Posted: Wednesday, September 30, 2015
Vincent van Gogh is known to have struggled with his mental health. He spent time at an asylum in Saint-Rémy in the south of France, and during his time there, he worked to understand how certain colors could be expressed in relation to each other by painting flowers. Just before he left the asylum, he painted a series of irises and roses—two paintings of each in different formats and colors—which were featured in the recently closed exhibition Van Gogh: Irises and Roses.
Posted: Tuesday, September 22, 2015
For me, summer is usually the time to lie around, relax, and get my tan on, but, fortunately, this year was different; I decided to spend my time doing something a little more fruitful. When I saw that the Met was offering free summer classes, I happily signed up for Teen Summer Studio: Portraiture because the class revolved around the special exhibition Sargent: Portraits of Artists and Friends (on view through October 4, 2015). I had never taken a class at the Met before, and I have always loved John Singer Sargent's work, so I jumped at the opportunity to study it in detail.
Posted: Tuesday, September 15, 2015
I have been particularly interested in Mesoamerica and the Maya peoples ever since I visited the archaeological site of Copan in Honduras when I was younger. I was stunned by the virtuosity of the stelae in the main plaza, the intricate palaces and step pyramids of the acropolis, and the magnificent hieroglyphic stairway. After my visit, I became increasingly curious about who the Maya were, so my family and I visited Mayan sites in Guatemala, Belize, and Mexico. Then, during my high school summers, I participated in archeological digs at the Late Classic Mayan palaces of Cahal Pech in Belize, and I subsequently began to wonder how the artifacts we excavated were selected, preserved, and displayed in museums around the world.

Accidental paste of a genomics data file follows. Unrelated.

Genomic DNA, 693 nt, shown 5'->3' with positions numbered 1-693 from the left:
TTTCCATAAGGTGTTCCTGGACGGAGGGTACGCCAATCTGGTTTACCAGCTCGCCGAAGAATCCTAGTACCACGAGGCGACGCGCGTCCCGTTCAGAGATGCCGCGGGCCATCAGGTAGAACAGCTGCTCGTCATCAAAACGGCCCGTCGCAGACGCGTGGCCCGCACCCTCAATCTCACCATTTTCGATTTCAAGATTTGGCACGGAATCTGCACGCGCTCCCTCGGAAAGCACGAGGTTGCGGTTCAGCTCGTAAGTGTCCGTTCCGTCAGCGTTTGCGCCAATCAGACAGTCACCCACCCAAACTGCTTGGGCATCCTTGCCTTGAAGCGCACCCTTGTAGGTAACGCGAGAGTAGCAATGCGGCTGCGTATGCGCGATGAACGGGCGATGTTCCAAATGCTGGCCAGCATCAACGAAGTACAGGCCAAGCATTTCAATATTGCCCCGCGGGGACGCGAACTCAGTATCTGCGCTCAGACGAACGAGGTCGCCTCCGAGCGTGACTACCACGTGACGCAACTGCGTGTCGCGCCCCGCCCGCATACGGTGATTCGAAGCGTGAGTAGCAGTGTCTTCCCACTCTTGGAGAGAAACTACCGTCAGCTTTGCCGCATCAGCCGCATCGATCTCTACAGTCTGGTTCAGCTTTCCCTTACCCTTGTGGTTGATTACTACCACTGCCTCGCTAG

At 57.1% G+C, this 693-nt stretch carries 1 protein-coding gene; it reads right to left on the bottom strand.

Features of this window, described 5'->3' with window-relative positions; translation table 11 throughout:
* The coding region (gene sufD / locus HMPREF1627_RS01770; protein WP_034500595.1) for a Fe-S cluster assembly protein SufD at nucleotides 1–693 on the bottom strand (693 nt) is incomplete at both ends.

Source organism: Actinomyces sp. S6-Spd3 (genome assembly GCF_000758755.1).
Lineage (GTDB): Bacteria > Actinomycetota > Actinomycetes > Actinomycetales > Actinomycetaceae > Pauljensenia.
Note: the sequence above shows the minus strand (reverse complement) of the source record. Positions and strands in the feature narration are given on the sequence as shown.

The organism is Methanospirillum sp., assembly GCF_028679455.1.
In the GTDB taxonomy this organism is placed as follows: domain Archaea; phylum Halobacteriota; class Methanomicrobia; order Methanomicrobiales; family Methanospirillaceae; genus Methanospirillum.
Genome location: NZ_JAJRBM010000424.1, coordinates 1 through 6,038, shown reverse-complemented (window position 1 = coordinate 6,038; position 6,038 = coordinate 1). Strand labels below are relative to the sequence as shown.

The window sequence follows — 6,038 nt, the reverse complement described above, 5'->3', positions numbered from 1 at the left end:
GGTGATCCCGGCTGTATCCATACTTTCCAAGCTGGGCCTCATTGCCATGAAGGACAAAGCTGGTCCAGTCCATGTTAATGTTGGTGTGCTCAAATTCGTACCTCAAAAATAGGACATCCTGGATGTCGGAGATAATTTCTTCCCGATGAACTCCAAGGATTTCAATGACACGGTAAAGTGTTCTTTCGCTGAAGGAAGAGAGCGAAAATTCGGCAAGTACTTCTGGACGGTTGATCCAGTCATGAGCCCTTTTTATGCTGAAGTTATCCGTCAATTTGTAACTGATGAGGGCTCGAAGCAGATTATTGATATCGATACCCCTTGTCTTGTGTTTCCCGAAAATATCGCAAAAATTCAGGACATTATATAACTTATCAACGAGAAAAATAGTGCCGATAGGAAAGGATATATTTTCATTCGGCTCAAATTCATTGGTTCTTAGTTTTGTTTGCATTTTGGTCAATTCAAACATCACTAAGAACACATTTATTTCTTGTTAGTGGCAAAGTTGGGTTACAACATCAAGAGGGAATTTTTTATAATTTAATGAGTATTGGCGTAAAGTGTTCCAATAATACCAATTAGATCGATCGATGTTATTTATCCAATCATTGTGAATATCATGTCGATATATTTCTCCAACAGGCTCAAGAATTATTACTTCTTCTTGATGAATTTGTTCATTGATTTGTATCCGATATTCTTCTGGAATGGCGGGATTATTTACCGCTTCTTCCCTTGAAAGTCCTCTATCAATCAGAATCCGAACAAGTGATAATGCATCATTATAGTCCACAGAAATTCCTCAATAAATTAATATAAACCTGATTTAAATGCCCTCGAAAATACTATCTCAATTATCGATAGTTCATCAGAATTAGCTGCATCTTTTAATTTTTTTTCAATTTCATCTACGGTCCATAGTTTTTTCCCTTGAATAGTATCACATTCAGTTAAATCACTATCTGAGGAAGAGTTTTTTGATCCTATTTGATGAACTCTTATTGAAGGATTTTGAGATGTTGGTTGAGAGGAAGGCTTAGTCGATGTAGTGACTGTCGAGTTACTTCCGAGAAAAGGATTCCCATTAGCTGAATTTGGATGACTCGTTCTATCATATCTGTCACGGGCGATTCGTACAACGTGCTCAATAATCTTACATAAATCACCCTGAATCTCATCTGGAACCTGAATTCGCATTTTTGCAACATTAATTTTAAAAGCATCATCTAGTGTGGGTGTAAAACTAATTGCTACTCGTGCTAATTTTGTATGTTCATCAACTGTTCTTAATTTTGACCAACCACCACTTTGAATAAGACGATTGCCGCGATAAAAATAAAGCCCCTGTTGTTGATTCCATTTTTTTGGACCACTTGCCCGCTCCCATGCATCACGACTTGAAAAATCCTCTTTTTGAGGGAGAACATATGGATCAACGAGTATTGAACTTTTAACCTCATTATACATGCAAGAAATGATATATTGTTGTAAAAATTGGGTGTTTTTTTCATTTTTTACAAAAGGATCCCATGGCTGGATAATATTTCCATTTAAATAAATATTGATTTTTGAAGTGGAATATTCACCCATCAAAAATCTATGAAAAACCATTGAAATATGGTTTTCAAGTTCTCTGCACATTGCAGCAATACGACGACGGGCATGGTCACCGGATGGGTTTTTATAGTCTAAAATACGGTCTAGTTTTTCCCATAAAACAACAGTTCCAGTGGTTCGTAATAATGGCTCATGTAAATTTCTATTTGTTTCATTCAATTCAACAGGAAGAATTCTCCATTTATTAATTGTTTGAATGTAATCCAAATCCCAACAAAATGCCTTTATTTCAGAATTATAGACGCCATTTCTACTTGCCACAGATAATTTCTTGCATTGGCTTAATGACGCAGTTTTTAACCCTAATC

Posted: Tuesday, September 8, 2015
Experiencing art in a gallery is like coming out of a subway station in a new neighborhood and trying to navigate the vast unfamiliarity of the cityscape ahead of you. Crisscrossing lines, variegated colors, and the overlapping patterns of light, architecture, and people draw your eye in every direction, creating an overwhelming visual experience. Though neighborhoods each have their own culture and atmosphere, their boundaries melt into each other, asking you to reorient yourself as you meander through them.
Posted: Tuesday, September 1, 2015
Are you as fascinated as I am by the fact that approximately 2,400 years ago, the ancient Egyptians had manuscripts now known as Books of the Dead? Ever since I was old enough to read, ancient Egypt has captivated me. From the pyramids and the Great Sphinx of Giza, to the hieroglyphs and sarcophagi of the pharaohs, there are so many ancient Egyptian secrets and mysteries! Is it possible that aliens actually helped build the legendary pyramids? What do the drawings on the walls of their tombs represent? What is a Book of the Dead?
Posted: Tuesday, August 11, 2015
We in Teen Programs are cooling off with a little summer vacation this month. See you back here in September!
Posted: Tuesday, August 4, 2015
It was March, nearing the end of my senior year at the University of Southern California, and graduation and the real world were right around the corner. I needed a position working somewhere I could be proud of as a college graduate. I had applied for the Met's MuSe (Museum Seminar) Internship as a junior and was turned down, but I decided to reapply as a senior, having gained more experience in the interim. This time I was confident that I was the ideal MuSe Intern, and I was accepted in April, a month before graduation.
Posted: Tuesday, July 28, 2015